Here are some conversations that airline passengers normally will never hear. The following are accounts of actual exchanges between airline pilots and control towers around the world.
United 372: Albuquerque Centre, this is United 372. I have an engine that just went out and I need to land. No panic, but I need a runway that's close to my present location.
Albuquerque Centre: United 372, this is Albuquerque Centre. You are cleared to land at [name of unknown town] Airport immediately.
United 372: [who had obviously never heard of town either] Hey, I'm not talking some crop-duster airport here, Albuquerque Centre.
Albuquerque Centre: United 372, that runway is 6,700 feet long. Is that going to be enough for you, or do you want me to send someone up to help you land?
Tower: Delta 351, you have traffic at 10 o'clock, 6 miles.
Delta 351: Give us another hint! We have digital watches!
Centre: TWA 2341, for noise abatement turn right 45 degrees.
TWA 2341: Centre, we are at 35,000 feet. How much noise can we make up here?
Centre: Sir, have you ever heard the noise a 747 makes when it hits a 727?
Unknown aircraft: [waiting in a very long takeoff queue] I'm fucking bored!
Ground Traffic Control: Last aircraft transmitting, identify yourself immediately!
Unknown aircraft: I said I was fucking bored, not fucking stupid!
O'Hare Approach Control: United 329 heavy, your traffic is a Fokker, one o'clock, three miles, eastbound.
United 239: Approach, I've always wanted to say this: I've got the little Fokker in sight.
A student became lost during a solo cross-country flight. ATC attempted to locate the aircraft on radar.
ATC: What was your last known position?
Student: When I was number one for takeoff.
A DC-10 had come in a little hot and thus had an exceedingly long roll out after touching down.
San Jose Tower: American 751, make a hard right turn at the end of the runway, if you are able. If you are not able, take the Guadalupe exit off Highway 101, make a right at the lights and return to the airport.
There's a story about the military pilot calling for a priority landing because his single-engine jet fighter was running "a bit peaked". Air Traffic Control told the fighter jock that he was number two, behind a B-52 that had one engine shut down.
Fighter pilot: Ah, the dreaded seven-engine approach.
A Pan Am 727 flight waiting for start clearance in Munich overheard the following:
Lufthansa: [in German] Ground, what is our start clearance time?
Ground: [in English] If you want an answer you must speak in English.
Lufthansa: [in English] I am a German, flying a German airplane, in Germany. Why must I speak English?
Unknown aircraft: [in a beautiful British accent] Because you lost the bloody war.
Tower: Eastern 702, cleared for takeoff, contact Departure on frequency 124.7.
Eastern 702: Tower, Eastern 702 switching to Departure. By the way, after we lifted off we saw some kind of dead animal on the far end of the runway.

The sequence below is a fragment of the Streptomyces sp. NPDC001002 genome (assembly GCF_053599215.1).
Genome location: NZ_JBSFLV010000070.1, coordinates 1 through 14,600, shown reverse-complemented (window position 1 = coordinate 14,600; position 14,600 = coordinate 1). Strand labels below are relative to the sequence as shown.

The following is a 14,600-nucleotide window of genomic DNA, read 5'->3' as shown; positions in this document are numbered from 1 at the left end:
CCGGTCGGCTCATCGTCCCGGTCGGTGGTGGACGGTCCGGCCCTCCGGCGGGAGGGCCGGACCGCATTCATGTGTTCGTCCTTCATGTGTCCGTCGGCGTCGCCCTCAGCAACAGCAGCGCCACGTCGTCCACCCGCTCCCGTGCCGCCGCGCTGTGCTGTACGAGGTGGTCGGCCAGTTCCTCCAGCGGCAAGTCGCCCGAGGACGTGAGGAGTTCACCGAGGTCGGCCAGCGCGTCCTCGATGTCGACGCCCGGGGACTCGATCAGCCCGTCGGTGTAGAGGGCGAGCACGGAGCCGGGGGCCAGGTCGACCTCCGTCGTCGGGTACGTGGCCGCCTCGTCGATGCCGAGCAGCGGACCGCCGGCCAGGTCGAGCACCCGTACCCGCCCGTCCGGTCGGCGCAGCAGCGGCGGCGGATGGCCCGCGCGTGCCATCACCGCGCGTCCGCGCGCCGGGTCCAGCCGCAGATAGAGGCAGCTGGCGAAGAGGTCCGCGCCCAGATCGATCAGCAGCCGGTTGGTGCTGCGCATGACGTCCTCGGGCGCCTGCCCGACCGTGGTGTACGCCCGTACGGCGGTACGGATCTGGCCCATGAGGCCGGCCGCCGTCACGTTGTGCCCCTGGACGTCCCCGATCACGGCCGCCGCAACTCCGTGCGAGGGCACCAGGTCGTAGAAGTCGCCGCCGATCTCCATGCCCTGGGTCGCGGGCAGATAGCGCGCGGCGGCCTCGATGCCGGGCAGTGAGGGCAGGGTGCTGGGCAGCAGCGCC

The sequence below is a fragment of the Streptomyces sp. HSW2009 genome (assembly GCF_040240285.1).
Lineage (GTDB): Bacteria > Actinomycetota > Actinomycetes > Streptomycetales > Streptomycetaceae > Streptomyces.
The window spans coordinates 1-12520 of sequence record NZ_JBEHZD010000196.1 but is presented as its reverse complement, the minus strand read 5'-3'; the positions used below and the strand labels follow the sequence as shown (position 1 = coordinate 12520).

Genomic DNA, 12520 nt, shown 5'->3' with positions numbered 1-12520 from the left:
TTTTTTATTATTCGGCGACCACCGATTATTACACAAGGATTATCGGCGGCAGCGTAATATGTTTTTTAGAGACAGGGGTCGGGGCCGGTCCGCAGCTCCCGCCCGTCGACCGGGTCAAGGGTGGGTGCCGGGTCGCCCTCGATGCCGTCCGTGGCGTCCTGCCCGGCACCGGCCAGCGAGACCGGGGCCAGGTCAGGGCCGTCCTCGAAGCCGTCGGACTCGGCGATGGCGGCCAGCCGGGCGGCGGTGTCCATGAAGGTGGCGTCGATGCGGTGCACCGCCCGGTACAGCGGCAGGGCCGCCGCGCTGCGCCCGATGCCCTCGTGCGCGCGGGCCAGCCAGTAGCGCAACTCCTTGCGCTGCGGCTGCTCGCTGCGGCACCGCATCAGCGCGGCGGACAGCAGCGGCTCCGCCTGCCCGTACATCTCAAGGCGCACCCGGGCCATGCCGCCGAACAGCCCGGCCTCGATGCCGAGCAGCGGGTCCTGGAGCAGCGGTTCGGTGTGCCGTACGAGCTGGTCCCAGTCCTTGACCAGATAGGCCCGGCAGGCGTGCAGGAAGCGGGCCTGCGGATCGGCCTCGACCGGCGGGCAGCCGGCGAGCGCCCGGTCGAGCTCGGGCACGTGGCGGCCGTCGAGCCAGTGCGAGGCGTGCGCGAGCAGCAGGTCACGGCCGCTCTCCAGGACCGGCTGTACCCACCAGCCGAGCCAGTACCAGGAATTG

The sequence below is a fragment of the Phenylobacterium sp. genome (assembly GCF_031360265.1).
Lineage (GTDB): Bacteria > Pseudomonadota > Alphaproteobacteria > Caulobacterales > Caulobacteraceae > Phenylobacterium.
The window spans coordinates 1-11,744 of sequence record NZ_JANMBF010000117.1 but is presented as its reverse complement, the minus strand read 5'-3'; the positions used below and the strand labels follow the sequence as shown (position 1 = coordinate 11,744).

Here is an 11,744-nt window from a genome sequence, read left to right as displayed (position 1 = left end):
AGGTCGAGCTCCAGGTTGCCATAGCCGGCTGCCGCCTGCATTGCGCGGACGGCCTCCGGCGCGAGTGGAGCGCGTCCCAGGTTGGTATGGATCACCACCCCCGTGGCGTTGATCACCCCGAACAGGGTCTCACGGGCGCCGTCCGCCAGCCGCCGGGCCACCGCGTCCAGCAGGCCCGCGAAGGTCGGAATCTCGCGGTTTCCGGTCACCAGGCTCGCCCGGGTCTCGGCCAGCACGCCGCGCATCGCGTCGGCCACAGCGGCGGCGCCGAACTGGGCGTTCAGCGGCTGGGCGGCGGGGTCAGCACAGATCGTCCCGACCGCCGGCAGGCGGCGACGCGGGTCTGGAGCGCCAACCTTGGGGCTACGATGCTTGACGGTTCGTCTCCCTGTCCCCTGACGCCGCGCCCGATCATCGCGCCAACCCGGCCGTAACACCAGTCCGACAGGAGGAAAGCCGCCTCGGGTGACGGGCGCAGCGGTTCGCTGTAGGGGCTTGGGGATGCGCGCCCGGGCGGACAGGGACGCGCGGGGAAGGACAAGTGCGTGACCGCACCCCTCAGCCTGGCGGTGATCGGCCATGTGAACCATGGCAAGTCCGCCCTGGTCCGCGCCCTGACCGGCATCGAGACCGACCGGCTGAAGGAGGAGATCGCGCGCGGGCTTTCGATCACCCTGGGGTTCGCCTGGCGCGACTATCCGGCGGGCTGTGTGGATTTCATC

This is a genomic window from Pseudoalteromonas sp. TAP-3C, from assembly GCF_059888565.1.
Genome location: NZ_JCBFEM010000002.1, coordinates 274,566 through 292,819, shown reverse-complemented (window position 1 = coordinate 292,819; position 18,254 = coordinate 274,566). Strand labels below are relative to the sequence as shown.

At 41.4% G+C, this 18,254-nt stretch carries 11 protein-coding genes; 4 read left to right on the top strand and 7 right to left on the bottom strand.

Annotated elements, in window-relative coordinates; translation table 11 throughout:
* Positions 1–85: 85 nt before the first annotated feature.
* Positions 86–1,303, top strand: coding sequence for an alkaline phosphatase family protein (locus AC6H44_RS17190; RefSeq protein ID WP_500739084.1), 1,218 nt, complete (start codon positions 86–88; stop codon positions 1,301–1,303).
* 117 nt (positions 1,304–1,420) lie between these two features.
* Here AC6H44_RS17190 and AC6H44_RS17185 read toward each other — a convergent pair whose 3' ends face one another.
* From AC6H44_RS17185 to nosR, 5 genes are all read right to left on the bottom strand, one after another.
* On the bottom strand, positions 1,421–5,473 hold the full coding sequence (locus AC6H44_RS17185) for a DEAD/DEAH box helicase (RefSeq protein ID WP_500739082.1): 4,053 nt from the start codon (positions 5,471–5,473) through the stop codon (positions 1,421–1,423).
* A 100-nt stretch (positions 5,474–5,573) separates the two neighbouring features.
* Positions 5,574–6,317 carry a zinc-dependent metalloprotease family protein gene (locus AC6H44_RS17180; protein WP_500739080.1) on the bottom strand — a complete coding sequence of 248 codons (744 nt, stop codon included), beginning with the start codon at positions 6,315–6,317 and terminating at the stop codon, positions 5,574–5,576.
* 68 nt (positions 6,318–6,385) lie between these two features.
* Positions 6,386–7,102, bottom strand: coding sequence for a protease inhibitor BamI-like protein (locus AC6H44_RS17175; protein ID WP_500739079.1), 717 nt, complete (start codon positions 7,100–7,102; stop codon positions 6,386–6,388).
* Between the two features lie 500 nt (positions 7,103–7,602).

Tower: Continental 635, cleared for takeoff behind Eastern 702, contact Departure on frequency 124.7. Did you copy that report from Eastern 702?
Continental 635: Continental 635, cleared for takeoff, roger; and yes, we copied Eastern... we've already notified our caterers.
One day the pilot of a Cherokee 180 was told by the tower to hold short of the active runway while a DC-8 landed. The DC-8 landed, rolled out, turned around, and taxied back past the Cherokee.
DC-8: What a cute little plane. Did you make it all by yourself?
Cherokee: I made it out of DC-8 parts. Another landing like yours and I'll have enough parts for another one.
The German air controllers at Frankfurt Airport are renowned as a short-tempered lot. They not only expect one to know one's gate parking location, but how to get there without any assistance from them. So it was with some amusement that we (a Pan Am 747) listened to the following exchange between Frankfurt ground control and a British Airways 747, call sign Speedbird 206.
Speedbird 206: Frankfurt, Speedbird 206 clear of active runway.
Ground: Speedbird 206, taxi to gate Alpha One-Seven.
The BA 747 pulled onto the main taxiway and slowed to a stop.
Ground: Speedbird, do you not know where you are going?
Speedbird 206: Stand by, Ground, I'm looking up our gate location now.
Ground: [with quite arrogant impatience] Speedbird 206, have you not been to Frankfurt before?
Speedbird 206: [coolly] Yes, twice in 1944, but it was dark. And I didn't land.
While taxiing at London's Gatwick Airport, the crew of a USAir flight departing for Fort Lauderdale made a wrong turn and came nose to nose with a United 727. An irate female ground controller lashed out at the USAir crew.
Ground: [screaming] USAir 2771, where the hell are you going?! I told you to turn right onto Charlie taxiway! You turned right on Delta! Stop right there. I know it's difficult for you to tell the difference between C and D, but get it right! God! Now you've screwed everything up! It'll take forever to sort this out! You stay right there and don't move till I tell you to! You can expect progressive taxi instructions in about half an hour and I want you to go exactly where I tell you, when I tell you, and how I tell you! You got that, USAir 2771?
USAir 2771: Yes, ma'am.
Naturally, the ground control communications frequency fell terribly silent after the verbal bashing of USAir 2771. Nobody wanted to chance engaging the irate ground controller in her current state of mind. Tension in every cockpit out around Gatwick was definitely running high.
Just then an unknown pilot broke the silence and keyed his microphone.
Unknown aircraft: Wasn't I married to you once?
– Author unknown
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